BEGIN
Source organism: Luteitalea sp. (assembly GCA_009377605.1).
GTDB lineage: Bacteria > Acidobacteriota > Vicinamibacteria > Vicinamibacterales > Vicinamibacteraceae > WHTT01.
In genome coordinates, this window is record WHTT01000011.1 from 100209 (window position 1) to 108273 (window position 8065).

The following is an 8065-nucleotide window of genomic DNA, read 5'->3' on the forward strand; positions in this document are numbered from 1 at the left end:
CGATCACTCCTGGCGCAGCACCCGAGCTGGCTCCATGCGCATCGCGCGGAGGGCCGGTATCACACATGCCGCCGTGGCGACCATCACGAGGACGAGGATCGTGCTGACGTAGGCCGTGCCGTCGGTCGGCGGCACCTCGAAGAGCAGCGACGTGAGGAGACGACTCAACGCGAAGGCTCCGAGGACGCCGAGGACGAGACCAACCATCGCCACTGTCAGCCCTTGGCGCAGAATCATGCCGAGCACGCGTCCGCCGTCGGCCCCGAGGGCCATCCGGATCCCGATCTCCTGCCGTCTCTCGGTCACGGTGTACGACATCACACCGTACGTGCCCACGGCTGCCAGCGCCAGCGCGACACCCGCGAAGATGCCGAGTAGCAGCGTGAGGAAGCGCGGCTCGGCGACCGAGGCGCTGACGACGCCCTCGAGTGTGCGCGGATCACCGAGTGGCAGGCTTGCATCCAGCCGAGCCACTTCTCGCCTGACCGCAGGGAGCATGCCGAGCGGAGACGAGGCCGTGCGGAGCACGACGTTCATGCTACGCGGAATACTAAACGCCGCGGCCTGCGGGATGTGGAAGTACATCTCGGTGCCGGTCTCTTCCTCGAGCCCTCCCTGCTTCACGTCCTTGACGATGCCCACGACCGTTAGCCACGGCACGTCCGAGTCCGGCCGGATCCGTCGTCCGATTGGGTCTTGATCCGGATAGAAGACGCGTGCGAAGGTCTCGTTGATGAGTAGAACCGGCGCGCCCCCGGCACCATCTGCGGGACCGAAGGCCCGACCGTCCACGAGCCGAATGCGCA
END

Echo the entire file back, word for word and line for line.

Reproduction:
Source organism: Luteitalea sp. (assembly GCA_009377605.1).
GTDB lineage: Bacteria > Acidobacteriota > Vicinamibacteria > Vicinamibacterales > Vicinamibacteraceae > WHTT01.
In genome coordinates, this window is record WHTT01000011.1 from 100209 (window position 1) to 108273 (window position 8065).

The following is an 8065-nucleotide window of genomic DNA, read 5'->3' on the forward strand; positions in this document are numbered from 1 at the left end:
CGATCACTCCTGGCGCAGCACCCGAGCTGGCTCCATGCGCATCGCGCGGAGGGCCGGTATCACACATGCCGCCGTGGCGACCATCACGAGGACGAGGATCGTGCTGACGTAGGCCGTGCCGTCGGTCGGCGGCACCTCGAAGAGCAGCGACGTGAGGAGACGACTCAACGCGAAGGCTCCGAGGACGCCGAGGACGAGACCAACCATCGCCACTGTCAGCCCTTGGCGCAGAATCATGCCGAGCACGCGTCCGCCGTCGGCCCCGAGGGCCATCCGGATCCCGATCTCCTGCCGTCTCTCGGTCACGGTGTACGACATCACACCGTACGTGCCCACGGCTGCCAGCGCCAGCGCGACACCCGCGAAGATGCCGAGTAGCAGCGTGAGGAAGCGCGGCTCGGCGACCGAGGCGCTGACGACGCCCTCGAGTGTGCGCGGATCACCGAGTGGCAGGCTTGCATCCAGCCGAGCCACTTCTCGCCTGACCGCAGGGAGCATGCCGAGCGGAGACGAGGCCGTGCGGAGCACGACGTTCATGCTACGCGGAATACTAAACGCCGCGGCCTGCGGGATGTGGAAGTACATCTCGGTGCCGGTCTCTTCCTCGAGCCCTCCCTGCTTCACGTCCTTGACGATGCCCACGACCGTTAGCCACGGCACGTCCGAGTCCGGCCGGATCCGTCGTCCGATTGGGTCTTGATCCGGATAGAAGACGCGTGCGAAGGTCTCGTTGATGAGTAGAACCGGCGCGCCCCCGGCACCATCTGCGGGACCGAAGGCCCGACCGTCCACGAGCCGAATGCGCA